Education

Curricula implementation challenges the scenario

The design principles

The design principles adopted in the curricula design are the capillary approach, the adoption of a web-centric solution as the basis for the mediating process and a highly flexible implementation approach which corresponds to an intensive use of multimedia, ICT resources and multiple content formats.

The capillary approach is intended to provide higher education services in rural areas, underdeveloped regions and other unassisted remote locations where they are scarce and have limited options. By adopting this principle, attendees do not need to move away form their home locations and, beyond that, they may keep their activities while following courses.

The pedagogical model

The pedagogical model adopted for curricula development preserves the design principles discussed and, in addition, is based on principles such as autonomous cognitive learning process, interdisciplinary methods, collaborative and meaningful learning.

By adopting an autonomous cognitive learning process as one of the pedagogical model principles, the curricula, through its pedagogical practices, stimulates the student autonomy and contributes to overcoming the isolation typically found in distance learning courses. The systematic research activities realized using networked communication tools, the huge amount of information available with instant access and the friendly web interfaces contribute to the development of the autonomous cognitive posture of learners.

Practices, methods and experience

The discussed design principles, pedagogical model and curricula development are in practice intended to support real-life, limited ICT resources and high capillary scenarios. In effect, a broad coverage (Portuguese speaking countries like Brazil, Portugal, Angola, others) and a significant numbers of students (thousands) are the course targets.

Capillary and ICT Constraints Mappings

The constraints apphed to the basic implementation setup (set of medias and communication facihties) are related respectively to the student profile, the network access facilities and the computer equipment available. An attendee is considered to be qualified to follow a distance learning course if he has minimum computer handling abilities (basic informatics concepts: commands, peripheral manipulation, others) and, beyond that, he has minimum understanding of the autonomy, self-learning and other characteristics necessary to undertake a distance learning program.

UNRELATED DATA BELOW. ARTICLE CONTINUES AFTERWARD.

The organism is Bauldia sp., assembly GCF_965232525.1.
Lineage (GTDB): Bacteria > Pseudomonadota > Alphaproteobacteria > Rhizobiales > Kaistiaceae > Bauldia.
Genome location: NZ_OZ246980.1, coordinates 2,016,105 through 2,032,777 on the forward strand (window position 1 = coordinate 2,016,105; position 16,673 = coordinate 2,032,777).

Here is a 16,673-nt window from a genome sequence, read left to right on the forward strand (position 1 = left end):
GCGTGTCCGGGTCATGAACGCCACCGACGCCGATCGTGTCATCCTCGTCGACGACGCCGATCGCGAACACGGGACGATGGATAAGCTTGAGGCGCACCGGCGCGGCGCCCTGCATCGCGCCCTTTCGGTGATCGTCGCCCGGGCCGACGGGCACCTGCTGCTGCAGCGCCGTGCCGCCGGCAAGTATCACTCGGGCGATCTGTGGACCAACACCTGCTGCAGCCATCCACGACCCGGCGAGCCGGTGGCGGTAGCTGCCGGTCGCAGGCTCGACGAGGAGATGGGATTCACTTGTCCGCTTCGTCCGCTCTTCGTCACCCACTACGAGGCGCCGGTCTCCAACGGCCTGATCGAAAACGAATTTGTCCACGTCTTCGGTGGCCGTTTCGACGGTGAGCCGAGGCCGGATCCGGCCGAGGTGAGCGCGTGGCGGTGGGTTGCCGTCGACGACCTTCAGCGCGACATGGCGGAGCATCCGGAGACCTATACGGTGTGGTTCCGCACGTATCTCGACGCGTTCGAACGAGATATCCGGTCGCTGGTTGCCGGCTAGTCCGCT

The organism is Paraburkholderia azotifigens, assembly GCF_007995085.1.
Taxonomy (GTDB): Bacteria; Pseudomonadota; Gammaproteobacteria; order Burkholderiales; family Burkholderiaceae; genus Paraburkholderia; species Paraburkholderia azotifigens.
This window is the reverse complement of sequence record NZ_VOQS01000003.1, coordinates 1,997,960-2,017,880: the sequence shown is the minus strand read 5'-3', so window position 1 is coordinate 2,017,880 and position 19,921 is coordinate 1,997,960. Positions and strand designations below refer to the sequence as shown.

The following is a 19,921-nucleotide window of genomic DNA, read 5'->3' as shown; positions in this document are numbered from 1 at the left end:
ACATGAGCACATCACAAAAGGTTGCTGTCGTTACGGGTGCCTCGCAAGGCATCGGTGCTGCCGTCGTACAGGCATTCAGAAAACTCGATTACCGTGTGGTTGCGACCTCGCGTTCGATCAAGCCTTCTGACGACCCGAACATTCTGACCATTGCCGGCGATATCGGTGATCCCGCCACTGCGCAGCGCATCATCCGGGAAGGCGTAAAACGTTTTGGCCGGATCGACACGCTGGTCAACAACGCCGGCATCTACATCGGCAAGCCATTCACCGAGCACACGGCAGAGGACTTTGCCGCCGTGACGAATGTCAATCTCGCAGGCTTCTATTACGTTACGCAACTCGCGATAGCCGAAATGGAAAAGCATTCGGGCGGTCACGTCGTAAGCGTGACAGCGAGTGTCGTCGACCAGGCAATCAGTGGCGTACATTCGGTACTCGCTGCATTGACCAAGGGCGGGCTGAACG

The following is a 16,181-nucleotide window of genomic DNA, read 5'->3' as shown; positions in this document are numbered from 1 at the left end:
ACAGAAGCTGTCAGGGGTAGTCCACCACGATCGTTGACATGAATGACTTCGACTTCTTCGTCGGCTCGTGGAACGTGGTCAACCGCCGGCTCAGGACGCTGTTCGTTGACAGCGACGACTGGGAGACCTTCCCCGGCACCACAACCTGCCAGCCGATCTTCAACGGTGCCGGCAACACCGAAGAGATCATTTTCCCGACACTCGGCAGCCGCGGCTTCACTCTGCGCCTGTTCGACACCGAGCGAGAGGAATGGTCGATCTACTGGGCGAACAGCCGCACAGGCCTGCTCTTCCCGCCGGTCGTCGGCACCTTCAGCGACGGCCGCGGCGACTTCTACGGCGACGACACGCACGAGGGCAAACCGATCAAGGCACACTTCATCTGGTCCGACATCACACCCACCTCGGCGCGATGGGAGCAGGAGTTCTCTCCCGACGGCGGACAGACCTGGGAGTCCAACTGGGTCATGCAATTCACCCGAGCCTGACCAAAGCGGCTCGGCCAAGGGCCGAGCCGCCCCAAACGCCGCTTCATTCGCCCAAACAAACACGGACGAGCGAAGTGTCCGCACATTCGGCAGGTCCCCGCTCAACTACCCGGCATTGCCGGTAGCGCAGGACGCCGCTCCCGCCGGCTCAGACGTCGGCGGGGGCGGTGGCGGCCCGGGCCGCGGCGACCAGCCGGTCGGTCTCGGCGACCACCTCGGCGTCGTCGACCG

Practice Methods and Pedagogical Strategies

The described constraints mappings “B” and “C” are the focus of the practices methods and pedagogical strategies defined to deal with the challenges resulting from a capillary approach and they do represent a reallife implementation issue.

The reason to include the teaching of computer skills (digital insertion) and introduce distance learning working principles as part of the course itself has strategic and economical reasons. The adoption of this approach allows an immediate increase of the potential number of attendees in rural areas and underdeveloped economic regions and, as such, is fundamental for a capillary approach. Certainly, this argument is not valid worldwide and, eventually, would be applied only for underdeveloped and 3^^ world countries.

Course Quality as an Consolidation Approach

Course evaluation is a key quality factor and, as such, the fidelity plan defines the evaluation procedures, the quality metrics, the relation among pedagogical and practical actions for distinct scenarios, the timing constraints involved when upgrading attendees and, finally, computes a “quality rank”.

Conclusions

The design principles, implementation issues and practices adopted for a real-life distance learning course considering a capillary approach and limited ICT resources have been briefly described. It is argued that for a huge volume of attendees spread over less developed areas, a highly flexible and adaptable set of practices have to be applied.

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